On June 8, 2018 the STEM Academy and Sandwich High School constructed a vernal pool, and created a rich outdoor living laboratory. This wetland habitat was created, thanks to an $7,500 grant Mass Audubon’s Long Pasture Wildlife Sanctuary (LPWS) received from The Horizon Foundation. STEM science teachers, Amy Ferreira, Renee Fudala, and Betty Hyde-McGuire worked with Ian Ives, Sanctuary Director at LPWS, to make this exciting project come to fruition.
Vernal pools typically fill with water in the autumn or winter due to rainfall and rising groundwater and remain ponded through the spring and into summer. They dry completely by the middle or end of summer each year, or at least every few years. Occasional drying prevents fish from establishing permanent populations, which is critical to the reproductive success of many amphibian and invertebrate species that rely on breeding habitats free of fish predators. (from http://www.mass.gov)
The vernal pool at the STEM Academy is the 7th wetland to be constructed on school grounds on Cape Cod. In the last two years, Falmouth High School, Lawrence Middle School in Falmouth, Monomoy Regional Middle School, Cape Cod Academy and Falmouth Academy have all received new wetlands. This year both the STEM Academy and Barnstable High School constructed one.
The wetland was built using the techniques described in the book by Thomas R. Biebighauser Wetland Restoration and Construction – A Technical Guide. The wetland will appear natural and will require no maintenance. Ian Ives and Tom Biebighauser, a wetland scientist, acted as consultants and assisted in project design and planning. They were on site on construction day to guide students and school staff.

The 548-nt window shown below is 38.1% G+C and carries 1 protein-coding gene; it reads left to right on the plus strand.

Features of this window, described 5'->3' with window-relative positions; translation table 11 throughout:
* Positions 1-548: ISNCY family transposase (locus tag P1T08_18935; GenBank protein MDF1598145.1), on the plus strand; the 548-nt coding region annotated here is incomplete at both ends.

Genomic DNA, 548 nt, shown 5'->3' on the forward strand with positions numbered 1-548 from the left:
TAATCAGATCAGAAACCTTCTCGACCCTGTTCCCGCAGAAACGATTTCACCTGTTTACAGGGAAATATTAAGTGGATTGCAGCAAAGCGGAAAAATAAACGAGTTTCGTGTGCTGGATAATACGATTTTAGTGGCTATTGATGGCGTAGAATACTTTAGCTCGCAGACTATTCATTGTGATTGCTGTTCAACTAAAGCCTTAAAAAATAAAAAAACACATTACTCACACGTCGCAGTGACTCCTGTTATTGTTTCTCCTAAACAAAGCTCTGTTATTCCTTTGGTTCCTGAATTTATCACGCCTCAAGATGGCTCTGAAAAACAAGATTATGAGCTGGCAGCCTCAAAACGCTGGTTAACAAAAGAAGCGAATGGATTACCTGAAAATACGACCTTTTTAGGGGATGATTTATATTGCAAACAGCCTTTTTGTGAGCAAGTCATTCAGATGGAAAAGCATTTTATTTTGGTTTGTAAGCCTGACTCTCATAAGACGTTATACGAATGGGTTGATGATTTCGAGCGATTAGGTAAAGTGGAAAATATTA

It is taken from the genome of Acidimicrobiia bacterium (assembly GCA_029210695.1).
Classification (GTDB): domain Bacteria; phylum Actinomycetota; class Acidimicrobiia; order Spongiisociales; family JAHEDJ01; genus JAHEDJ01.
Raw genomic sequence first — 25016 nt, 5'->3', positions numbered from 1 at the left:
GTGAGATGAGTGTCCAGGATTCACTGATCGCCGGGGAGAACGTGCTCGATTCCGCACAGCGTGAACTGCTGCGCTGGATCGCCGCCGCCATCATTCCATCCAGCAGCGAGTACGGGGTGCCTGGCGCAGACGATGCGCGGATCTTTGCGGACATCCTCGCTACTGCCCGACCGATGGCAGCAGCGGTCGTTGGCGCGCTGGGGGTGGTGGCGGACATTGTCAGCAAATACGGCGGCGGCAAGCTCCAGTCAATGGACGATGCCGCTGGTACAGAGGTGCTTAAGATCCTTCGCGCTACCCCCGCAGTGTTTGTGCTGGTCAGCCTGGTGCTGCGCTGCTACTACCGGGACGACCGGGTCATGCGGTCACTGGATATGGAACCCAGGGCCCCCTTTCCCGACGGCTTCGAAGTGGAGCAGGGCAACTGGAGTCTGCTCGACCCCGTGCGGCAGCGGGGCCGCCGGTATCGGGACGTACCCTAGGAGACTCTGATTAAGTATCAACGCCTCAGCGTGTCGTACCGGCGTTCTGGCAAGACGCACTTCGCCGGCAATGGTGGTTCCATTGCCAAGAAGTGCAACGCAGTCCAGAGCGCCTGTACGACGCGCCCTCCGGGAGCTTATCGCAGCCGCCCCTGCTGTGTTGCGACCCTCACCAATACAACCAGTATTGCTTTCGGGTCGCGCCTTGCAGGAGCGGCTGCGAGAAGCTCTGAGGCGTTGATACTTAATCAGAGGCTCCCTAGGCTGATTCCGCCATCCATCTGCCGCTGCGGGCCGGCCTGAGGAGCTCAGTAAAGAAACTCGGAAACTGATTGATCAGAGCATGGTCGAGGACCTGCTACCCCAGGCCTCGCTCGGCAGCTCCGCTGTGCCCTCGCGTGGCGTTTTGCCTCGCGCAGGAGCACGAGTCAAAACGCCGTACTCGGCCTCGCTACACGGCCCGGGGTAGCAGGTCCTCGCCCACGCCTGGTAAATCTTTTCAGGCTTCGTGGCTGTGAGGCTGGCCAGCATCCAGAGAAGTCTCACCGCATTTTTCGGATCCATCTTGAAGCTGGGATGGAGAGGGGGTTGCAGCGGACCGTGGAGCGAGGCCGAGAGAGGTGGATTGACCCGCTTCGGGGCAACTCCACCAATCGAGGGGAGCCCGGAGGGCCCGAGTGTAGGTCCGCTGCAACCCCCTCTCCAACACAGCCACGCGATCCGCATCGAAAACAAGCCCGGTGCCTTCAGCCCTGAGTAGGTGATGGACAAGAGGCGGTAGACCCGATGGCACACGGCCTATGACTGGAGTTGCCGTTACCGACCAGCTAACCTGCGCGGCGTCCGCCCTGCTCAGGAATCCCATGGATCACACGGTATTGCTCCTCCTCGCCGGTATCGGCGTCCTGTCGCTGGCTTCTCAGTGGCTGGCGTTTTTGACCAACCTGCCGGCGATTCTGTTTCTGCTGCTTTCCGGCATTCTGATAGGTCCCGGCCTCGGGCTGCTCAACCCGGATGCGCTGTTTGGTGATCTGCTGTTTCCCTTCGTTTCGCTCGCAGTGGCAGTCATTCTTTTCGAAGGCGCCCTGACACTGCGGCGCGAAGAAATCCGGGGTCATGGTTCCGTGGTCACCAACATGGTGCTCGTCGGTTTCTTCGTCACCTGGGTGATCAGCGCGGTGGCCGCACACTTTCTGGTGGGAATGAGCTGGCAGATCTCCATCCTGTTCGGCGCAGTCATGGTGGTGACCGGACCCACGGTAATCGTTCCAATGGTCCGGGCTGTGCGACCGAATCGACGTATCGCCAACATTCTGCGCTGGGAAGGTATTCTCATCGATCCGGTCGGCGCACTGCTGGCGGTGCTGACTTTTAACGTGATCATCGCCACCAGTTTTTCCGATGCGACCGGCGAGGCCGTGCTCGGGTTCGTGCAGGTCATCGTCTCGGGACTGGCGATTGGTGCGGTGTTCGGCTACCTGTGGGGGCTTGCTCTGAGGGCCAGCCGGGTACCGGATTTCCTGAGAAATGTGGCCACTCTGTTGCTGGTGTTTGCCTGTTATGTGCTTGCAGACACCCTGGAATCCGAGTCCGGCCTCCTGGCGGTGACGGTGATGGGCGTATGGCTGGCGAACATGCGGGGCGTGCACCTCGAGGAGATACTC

Wetlands provide great opportunities for outdoor learning. Students can learn about science, mathematics, engineering, history, and art by experiencing lessons firsthand at a wetland. Adding a wetland to STEM will provide students with unparalleled opportunities to investigate animals, plants, soils, and water chemistry, and ecological succession in an ecosystem that is uncommon on Cape Cod.
Students were introduced to the project and wetland ecology through an in school presentation provided by Mass Audubon in March 2018.
By creating a wetland on campus, students will have the opportunity to compare and contrast biodiversity, colonization rates, hydrology and animal and plant composition among this newly created wetland and an existing naturally occurring wetland on campus. In addition, more wetlands means more rare species habitat resulting in conservation biology, stewardship, and protection of rare ecosystems on Cape Cod.
Over 170 students come out to help with the verbal pool construction and over 30 stayed after school to help. It was an incredible team effor by the adults and kids of STEM Academy, and the possibilities for learning are endless!
Enjoy the pictures and video – 9 hours of work edited into a fun 2 minute video!